During my next lesson, I get to teach about individual responsibility. As children of a loving Heavenly Father, we have the obligation to focus on our personal salvation and to help bring others into the light and knowledge of the Lord's church.
Joseph Fielding Smith states, "We have these two great responsibilities. … First, to seek our own salvation; and, second, our duty to our fellow men. Now I take it that my first duty is, so far as I am individually concerned, to seek my own salvation. That is your individual duty first, and so with every member of this Church.
Our first concern should be our own salvation. We should seek every gospel blessing for ourselves. We should be baptized and enter into the order of celestial marriage so that we can become inheritors in the fulness of our Father’s kingdom. Then we should be concerned about our families, our children, and our ancestors.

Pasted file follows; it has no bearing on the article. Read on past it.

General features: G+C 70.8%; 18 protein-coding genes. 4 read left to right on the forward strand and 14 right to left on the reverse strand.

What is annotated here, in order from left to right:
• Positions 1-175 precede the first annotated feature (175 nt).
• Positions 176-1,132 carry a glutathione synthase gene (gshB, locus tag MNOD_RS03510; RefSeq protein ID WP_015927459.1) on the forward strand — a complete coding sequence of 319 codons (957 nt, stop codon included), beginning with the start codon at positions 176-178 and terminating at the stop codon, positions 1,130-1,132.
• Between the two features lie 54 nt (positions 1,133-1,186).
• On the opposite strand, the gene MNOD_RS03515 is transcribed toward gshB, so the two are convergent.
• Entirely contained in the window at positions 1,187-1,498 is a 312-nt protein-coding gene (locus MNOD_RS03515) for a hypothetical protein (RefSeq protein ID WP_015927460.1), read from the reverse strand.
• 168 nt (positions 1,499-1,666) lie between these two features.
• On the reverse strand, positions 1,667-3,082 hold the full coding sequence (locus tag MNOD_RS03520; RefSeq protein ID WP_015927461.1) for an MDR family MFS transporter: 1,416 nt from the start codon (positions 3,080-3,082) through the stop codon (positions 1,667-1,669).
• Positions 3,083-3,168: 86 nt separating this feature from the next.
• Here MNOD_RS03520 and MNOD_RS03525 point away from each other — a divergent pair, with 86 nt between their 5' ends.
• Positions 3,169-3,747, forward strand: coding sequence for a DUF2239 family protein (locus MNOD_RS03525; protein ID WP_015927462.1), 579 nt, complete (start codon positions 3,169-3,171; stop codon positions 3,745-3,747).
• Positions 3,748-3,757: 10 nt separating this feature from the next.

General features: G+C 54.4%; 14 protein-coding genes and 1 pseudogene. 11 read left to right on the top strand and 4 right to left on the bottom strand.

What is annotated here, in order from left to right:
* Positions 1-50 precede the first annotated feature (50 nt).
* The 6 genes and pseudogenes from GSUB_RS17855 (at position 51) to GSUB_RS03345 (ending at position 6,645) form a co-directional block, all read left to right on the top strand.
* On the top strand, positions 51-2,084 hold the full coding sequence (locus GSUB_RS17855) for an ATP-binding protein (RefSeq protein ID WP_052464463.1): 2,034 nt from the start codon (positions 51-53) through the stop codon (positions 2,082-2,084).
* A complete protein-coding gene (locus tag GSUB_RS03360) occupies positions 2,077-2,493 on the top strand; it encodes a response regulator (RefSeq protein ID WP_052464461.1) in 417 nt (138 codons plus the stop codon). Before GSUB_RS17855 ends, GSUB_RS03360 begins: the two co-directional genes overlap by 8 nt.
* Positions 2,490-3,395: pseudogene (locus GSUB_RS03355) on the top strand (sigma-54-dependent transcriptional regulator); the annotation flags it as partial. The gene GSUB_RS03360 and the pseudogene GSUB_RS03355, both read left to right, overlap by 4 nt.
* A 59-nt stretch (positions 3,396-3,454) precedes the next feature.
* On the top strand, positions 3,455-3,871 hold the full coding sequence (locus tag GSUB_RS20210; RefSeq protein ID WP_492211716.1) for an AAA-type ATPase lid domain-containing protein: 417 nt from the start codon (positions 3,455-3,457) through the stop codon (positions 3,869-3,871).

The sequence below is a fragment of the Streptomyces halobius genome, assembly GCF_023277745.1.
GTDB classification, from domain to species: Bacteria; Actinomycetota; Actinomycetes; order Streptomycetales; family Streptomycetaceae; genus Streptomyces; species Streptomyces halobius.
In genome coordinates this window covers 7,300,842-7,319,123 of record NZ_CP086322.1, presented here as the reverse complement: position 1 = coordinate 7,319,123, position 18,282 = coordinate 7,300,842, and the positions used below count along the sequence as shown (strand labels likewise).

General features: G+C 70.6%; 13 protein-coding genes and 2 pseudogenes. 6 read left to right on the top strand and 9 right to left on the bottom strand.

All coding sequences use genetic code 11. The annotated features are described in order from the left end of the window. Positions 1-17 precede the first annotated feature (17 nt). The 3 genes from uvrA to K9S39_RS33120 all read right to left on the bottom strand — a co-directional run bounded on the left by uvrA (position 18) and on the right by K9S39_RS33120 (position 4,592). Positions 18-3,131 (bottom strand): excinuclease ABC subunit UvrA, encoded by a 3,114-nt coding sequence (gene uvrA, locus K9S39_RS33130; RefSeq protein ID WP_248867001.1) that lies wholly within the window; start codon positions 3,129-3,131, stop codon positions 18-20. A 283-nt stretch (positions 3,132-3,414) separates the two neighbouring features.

It is … our duty to save the world, the dead as well as the living. We are saving the living who will repent by preaching the gospel among the nations and gathering out the children of Israel, the honest in heart. We are saving the dead by going into the house of the Lord and performing these ceremonies—baptism, the laying on of hands, confirmation, and such other things as the Lord requires at our hands—in their behalf.
It is my duty, as it is your duty, my brethren and my sisters likewise—for responsibility is placed also upon you—to do the very best that is within our power, and not to shirk, but endeavor with all our soul to magnify the callings the Lord has given us, to labor diligently for the salvation of our own house, each one of us, and for the salvation of our neighbors, the salvation of those who are abroad."
So, please take the time to focus on your personal salvation today. Make it a priority. Once you have secured your personal testimony, you will be more capable to fulfill the second great responsibility--to save the world.